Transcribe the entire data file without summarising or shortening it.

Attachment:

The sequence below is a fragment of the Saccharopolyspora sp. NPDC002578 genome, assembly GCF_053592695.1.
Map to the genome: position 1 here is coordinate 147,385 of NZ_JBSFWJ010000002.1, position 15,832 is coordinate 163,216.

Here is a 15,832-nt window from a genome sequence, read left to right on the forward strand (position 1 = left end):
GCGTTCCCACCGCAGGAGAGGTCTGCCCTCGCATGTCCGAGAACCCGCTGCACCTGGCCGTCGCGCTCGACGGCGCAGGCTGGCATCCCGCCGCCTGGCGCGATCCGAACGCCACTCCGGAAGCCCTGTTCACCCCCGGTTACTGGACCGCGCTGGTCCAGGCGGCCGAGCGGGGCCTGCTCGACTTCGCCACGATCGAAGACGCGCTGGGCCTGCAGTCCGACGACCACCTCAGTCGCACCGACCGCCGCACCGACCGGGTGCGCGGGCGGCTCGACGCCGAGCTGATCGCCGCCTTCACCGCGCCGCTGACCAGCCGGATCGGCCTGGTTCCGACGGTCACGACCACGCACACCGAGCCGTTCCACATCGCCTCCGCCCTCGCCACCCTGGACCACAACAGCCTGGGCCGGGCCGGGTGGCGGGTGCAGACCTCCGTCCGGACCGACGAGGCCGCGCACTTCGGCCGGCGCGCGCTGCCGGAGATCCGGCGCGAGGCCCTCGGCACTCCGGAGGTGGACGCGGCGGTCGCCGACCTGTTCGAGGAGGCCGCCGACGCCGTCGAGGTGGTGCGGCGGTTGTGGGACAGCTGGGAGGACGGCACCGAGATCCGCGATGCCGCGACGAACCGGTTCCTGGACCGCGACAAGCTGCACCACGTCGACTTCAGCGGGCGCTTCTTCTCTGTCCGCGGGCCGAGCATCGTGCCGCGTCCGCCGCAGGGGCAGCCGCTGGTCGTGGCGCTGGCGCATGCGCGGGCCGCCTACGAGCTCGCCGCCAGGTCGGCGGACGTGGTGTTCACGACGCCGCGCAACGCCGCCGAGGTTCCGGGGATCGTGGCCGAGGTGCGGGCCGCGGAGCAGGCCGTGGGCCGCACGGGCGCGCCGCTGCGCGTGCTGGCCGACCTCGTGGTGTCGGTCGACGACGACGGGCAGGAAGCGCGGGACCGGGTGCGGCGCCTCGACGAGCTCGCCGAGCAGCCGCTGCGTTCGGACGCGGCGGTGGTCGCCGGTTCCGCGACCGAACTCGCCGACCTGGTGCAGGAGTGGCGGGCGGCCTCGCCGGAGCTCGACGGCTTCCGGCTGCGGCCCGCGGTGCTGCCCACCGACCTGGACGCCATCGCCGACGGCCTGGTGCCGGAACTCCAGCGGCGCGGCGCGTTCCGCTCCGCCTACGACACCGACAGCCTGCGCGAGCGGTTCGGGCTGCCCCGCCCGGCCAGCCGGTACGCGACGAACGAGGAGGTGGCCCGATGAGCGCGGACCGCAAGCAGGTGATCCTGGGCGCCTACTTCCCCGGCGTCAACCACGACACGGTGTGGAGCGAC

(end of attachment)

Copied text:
The sequence below is a fragment of the Saccharopolyspora sp. NPDC002578 genome, assembly GCF_053592695.1.
Map to the genome: position 1 here is coordinate 147,385 of NZ_JBSFWJ010000002.1, position 15,832 is coordinate 163,216.

Here is a 15,832-nt window from a genome sequence, read left to right on the forward strand (position 1 = left end):
GCGTTCCCACCGCAGGAGAGGTCTGCCCTCGCATGTCCGAGAACCCGCTGCACCTGGCCGTCGCGCTCGACGGCGCAGGCTGGCATCCCGCCGCCTGGCGCGATCCGAACGCCACTCCGGAAGCCCTGTTCACCCCCGGTTACTGGACCGCGCTGGTCCAGGCGGCCGAGCGGGGCCTGCTCGACTTCGCCACGATCGAAGACGCGCTGGGCCTGCAGTCCGACGACCACCTCAGTCGCACCGACCGCCGCACCGACCGGGTGCGCGGGCGGCTCGACGCCGAGCTGATCGCCGCCTTCACCGCGCCGCTGACCAGCCGGATCGGCCTGGTTCCGACGGTCACGACCACGCACACCGAGCCGTTCCACATCGCCTCCGCCCTCGCCACCCTGGACCACAACAGCCTGGGCCGGGCCGGGTGGCGGGTGCAGACCTCCGTCCGGACCGACGAGGCCGCGCACTTCGGCCGGCGCGCGCTGCCGGAGATCCGGCGCGAGGCCCTCGGCACTCCGGAGGTGGACGCGGCGGTCGCCGACCTGTTCGAGGAGGCCGCCGACGCCGTCGAGGTGGTGCGGCGGTTGTGGGACAGCTGGGAGGACGGCACCGAGATCCGCGATGCCGCGACGAACCGGTTCCTGGACCGCGACAAGCTGCACCACGTCGACTTCAGCGGGCGCTTCTTCTCTGTCCGCGGGCCGAGCATCGTGCCGCGTCCGCCGCAGGGGCAGCCGCTGGTCGTGGCGCTGGCGCATGCGCGGGCCGCCTACGAGCTCGCCGCCAGGTCGGCGGACGTGGTGTTCACGACGCCGCGCAACGCCGCCGAGGTTCCGGGGATCGTGGCCGAGGTGCGGGCCGCGGAGCAGGCCGTGGGCCGCACGGGCGCGCCGCTGCGCGTGCTGGCCGACCTCGTGGTGTCGGTCGACGACGACGGGCAGGAAGCGCGGGACCGGGTGCGGCGCCTCGACGAGCTCGCCGAGCAGCCGCTGCGTTCGGACGCGGCGGTGGTCGCCGGTTCCGCGACCGAACTCGCCGACCTGGTGCAGGAGTGGCGGGCGGCCTCGCCGGAGCTCGACGGCTTCCGGCTGCGGCCCGCGGTGCTGCCCACCGACCTGGACGCCATCGCCGACGGCCTGGTGCCGGAACTCCAGCGGCGCGGCGCGTTCCGCTCCGCCTACGACACCGACAGCCTGCGCGAGCGGTTCGGGCTGCCCCGCCCGGCCAGCCGGTACGCGACGAACGAGGAGGTGGCCCGATGAGCGCGGACCGCAAGCAGGTGATCCTGGGCGCCTACTTCCCCGGCGTCAACCACGACACGGTGTGGAGCGAC